Man With Pitcher
I think all days have been the same—
dry days of bread, of shuffling
to synagogue, and back to empty rooms.
Today, a moth
flitted around my ear, settled
on my shoulder: Make ready.
From nowhere, from the dusty air, a purpose
moves my feet to some new thing, to open doors
stuck tight with grit of all that I’ve shut out.
Light shimmers through the air, caught
on cobwebs, floating motes, as if these years, time
has gathered here to wait
for the opening of this door, to remind me:
I am only an old man with empty rooms.
A vision of it once—swept clean,
and lit with laughter, with the clink of cups,
of faces raised—who will fill these rooms?
Again it comes: Make ready.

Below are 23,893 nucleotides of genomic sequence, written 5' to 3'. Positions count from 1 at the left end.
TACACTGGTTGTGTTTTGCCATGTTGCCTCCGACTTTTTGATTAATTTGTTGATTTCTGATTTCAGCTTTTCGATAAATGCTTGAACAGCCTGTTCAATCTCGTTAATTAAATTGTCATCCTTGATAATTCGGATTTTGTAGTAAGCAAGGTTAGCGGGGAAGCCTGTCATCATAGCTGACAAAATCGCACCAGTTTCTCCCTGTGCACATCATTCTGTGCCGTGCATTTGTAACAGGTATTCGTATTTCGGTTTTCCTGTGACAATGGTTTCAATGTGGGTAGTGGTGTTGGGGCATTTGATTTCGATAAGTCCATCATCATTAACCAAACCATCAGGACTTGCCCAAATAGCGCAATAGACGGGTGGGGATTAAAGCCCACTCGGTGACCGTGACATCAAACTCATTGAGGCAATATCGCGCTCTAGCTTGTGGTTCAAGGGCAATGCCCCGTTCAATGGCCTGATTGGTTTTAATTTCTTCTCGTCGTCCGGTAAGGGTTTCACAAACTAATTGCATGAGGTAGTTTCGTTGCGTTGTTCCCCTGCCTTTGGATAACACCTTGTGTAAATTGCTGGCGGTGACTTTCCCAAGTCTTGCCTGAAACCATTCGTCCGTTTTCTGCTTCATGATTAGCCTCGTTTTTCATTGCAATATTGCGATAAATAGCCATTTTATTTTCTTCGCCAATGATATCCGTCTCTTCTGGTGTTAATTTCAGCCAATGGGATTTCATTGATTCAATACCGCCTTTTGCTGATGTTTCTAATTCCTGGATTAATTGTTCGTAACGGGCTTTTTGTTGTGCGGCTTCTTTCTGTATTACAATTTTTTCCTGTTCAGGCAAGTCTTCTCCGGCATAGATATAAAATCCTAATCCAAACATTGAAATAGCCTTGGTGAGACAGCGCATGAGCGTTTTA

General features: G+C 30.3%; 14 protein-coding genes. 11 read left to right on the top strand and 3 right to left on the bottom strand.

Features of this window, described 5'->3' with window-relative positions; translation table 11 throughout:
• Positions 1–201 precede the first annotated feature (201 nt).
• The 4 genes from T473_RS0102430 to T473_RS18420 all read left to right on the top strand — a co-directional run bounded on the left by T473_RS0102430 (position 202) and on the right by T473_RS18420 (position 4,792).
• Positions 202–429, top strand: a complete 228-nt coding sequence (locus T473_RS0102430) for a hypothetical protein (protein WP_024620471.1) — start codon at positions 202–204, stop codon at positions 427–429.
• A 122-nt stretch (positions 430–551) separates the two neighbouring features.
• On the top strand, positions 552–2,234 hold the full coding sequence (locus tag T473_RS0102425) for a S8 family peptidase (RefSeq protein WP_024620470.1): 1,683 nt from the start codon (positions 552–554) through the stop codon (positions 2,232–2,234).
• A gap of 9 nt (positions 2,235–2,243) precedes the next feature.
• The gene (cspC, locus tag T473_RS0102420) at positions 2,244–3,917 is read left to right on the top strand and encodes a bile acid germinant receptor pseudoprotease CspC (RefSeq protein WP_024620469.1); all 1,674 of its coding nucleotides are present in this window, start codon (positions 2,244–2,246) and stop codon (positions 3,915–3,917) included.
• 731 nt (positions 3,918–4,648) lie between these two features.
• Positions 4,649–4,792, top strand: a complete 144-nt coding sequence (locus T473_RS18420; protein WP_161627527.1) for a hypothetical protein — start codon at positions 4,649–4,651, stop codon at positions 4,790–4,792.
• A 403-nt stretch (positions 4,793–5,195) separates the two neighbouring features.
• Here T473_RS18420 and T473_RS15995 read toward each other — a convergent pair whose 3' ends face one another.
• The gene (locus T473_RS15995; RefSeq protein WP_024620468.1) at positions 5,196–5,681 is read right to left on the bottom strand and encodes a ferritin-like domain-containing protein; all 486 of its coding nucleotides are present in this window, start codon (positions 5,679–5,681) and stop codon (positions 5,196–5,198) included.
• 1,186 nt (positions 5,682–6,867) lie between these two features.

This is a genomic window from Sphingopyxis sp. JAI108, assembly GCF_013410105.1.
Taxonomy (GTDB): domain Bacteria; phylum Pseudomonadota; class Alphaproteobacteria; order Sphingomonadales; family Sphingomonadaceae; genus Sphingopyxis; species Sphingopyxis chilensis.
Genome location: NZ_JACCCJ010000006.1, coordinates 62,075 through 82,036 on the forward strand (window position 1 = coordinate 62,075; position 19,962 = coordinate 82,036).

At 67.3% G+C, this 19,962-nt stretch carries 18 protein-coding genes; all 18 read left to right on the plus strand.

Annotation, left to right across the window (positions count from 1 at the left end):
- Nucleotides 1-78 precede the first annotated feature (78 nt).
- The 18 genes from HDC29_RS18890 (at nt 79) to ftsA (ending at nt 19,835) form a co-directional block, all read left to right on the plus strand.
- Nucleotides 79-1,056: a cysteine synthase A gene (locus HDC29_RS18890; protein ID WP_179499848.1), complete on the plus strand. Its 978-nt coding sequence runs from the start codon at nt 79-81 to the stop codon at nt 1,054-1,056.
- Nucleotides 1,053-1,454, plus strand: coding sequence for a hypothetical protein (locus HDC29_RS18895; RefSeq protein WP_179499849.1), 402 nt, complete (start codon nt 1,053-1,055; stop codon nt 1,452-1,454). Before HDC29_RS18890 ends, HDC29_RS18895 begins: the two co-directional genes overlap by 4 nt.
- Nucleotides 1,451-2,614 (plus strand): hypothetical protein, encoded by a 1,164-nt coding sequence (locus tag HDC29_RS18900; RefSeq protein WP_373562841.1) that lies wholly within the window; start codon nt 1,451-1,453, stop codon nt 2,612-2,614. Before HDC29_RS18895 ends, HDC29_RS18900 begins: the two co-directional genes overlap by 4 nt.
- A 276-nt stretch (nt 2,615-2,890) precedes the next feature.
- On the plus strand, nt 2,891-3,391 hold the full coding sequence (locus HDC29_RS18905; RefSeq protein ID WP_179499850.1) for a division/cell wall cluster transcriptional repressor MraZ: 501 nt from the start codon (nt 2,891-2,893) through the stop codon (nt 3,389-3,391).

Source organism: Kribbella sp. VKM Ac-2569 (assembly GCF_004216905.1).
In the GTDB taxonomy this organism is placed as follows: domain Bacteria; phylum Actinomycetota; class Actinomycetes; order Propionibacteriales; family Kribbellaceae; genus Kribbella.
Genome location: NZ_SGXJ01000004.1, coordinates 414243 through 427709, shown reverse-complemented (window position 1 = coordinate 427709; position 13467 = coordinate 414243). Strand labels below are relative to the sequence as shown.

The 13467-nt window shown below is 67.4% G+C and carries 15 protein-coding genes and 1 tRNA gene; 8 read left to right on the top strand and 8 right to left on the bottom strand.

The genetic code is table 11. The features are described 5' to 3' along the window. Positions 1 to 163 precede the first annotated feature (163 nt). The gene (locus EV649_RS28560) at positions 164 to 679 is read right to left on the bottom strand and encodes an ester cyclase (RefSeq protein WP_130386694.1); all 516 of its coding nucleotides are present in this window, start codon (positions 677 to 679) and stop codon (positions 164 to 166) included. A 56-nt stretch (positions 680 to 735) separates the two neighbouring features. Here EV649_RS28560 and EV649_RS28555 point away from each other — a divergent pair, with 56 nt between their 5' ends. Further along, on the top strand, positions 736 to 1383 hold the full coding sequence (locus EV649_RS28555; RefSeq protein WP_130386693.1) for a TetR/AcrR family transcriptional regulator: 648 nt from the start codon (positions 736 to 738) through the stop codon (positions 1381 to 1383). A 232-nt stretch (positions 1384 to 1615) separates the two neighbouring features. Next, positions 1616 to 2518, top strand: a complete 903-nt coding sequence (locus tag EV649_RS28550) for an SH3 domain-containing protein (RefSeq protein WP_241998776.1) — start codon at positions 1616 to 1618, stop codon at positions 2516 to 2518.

This, the only thought I follow, hands first, feet
dragging behind, flagging down
the dust, waving my arms to God—
I’m still here! and Who will fill these rooms?
And on my knees, scrubbing stone
to bone—her bones
laid bare by now—to be that shroud,
forever threaded to her body! I cast myself
along the floor, cast water—pitcher
after pitcher—making ready
for I know not what, but all my joints
in motion, in a hope I had forgotten:
Lord, fill my rooms.